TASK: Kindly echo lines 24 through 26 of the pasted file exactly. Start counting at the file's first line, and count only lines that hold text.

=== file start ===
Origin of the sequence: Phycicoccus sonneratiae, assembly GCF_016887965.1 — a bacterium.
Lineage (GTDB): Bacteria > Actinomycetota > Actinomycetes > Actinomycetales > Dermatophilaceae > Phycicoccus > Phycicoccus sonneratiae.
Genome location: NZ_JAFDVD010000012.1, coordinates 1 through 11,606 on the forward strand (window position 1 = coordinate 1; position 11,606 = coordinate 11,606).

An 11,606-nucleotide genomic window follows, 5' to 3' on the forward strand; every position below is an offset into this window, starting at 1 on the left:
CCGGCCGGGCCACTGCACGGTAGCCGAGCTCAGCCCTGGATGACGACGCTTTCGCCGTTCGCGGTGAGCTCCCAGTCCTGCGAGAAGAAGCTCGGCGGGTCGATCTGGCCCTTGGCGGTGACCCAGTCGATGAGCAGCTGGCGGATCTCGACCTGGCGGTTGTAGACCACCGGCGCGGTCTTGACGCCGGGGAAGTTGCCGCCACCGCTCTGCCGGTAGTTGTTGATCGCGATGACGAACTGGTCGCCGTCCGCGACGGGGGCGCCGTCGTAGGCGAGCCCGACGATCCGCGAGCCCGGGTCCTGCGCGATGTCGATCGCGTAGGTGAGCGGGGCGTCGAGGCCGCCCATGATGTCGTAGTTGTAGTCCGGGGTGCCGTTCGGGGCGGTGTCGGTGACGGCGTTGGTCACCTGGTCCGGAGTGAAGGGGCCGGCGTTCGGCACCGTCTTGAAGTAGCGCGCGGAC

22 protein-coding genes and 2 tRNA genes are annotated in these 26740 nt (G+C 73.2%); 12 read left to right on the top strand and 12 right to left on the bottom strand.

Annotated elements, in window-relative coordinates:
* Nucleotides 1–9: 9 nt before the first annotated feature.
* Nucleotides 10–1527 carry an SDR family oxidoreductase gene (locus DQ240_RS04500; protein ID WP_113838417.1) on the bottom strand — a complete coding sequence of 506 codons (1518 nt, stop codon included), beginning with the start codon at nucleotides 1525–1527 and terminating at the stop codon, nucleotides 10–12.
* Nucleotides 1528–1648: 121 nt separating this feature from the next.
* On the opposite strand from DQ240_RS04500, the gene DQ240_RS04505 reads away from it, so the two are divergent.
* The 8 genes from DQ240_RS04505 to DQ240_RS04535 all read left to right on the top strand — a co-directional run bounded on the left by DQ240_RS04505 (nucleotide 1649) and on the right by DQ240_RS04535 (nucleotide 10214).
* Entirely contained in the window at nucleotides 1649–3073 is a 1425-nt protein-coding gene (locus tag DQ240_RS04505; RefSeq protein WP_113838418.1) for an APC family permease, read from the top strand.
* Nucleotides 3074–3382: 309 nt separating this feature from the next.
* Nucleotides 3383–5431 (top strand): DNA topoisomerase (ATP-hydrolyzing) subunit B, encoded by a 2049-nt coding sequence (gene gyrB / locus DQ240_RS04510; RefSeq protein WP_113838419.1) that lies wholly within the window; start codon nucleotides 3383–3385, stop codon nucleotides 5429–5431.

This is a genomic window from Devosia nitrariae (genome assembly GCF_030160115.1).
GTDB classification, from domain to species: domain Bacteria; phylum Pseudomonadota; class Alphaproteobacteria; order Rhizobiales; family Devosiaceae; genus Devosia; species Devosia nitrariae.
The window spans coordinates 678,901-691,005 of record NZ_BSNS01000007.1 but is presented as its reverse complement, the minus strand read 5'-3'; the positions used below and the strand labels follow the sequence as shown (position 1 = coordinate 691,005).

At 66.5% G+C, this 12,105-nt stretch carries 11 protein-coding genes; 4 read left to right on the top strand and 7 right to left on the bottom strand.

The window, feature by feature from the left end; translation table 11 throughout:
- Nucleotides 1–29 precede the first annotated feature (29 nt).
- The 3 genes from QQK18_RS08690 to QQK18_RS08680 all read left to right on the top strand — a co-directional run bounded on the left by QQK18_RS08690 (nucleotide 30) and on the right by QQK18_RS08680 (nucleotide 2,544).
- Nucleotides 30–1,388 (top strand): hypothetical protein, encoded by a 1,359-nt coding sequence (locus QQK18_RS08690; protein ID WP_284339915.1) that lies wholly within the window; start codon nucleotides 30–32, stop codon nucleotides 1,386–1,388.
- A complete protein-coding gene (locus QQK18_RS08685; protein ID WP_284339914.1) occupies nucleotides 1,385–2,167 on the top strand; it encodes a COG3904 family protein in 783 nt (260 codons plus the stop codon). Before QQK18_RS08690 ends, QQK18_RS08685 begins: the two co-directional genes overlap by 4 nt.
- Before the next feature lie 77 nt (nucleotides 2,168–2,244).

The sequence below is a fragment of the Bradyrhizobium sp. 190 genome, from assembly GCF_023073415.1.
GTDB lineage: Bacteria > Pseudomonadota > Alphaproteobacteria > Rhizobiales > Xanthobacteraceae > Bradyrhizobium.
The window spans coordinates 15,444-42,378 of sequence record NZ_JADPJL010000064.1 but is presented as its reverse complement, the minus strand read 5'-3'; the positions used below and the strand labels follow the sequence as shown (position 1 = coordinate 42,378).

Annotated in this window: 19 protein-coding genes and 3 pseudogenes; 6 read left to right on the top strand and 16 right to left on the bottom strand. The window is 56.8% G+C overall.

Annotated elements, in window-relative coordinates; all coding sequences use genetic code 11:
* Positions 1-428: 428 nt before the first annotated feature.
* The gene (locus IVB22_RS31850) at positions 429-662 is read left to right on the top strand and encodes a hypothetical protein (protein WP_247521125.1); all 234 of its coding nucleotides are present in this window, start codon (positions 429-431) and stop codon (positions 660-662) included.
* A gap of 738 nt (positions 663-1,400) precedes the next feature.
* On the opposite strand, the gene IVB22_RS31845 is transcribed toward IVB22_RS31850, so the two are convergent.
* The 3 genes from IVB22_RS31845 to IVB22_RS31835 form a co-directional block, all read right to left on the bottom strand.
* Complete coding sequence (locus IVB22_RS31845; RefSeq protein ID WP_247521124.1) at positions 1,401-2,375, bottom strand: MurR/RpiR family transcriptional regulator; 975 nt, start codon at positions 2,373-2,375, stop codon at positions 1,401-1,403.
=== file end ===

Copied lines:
- A complete protein-coding gene (locus QQK18_RS08685; protein ID WP_284339914.1) occupies nucleotides 1,385–2,167 on the top strand; it encodes a COG3904 family protein in 783 nt (260 codons plus the stop codon). Before QQK18_RS08690 ends, QQK18_RS08685 begins: the two co-directional genes overlap by 4 nt.
- Before the next feature lie 77 nt (nucleotides 2,168–2,244).

The sequence below is a fragment of the Bradyrhizobium sp. 190 genome, from assembly GCF_023073415.1.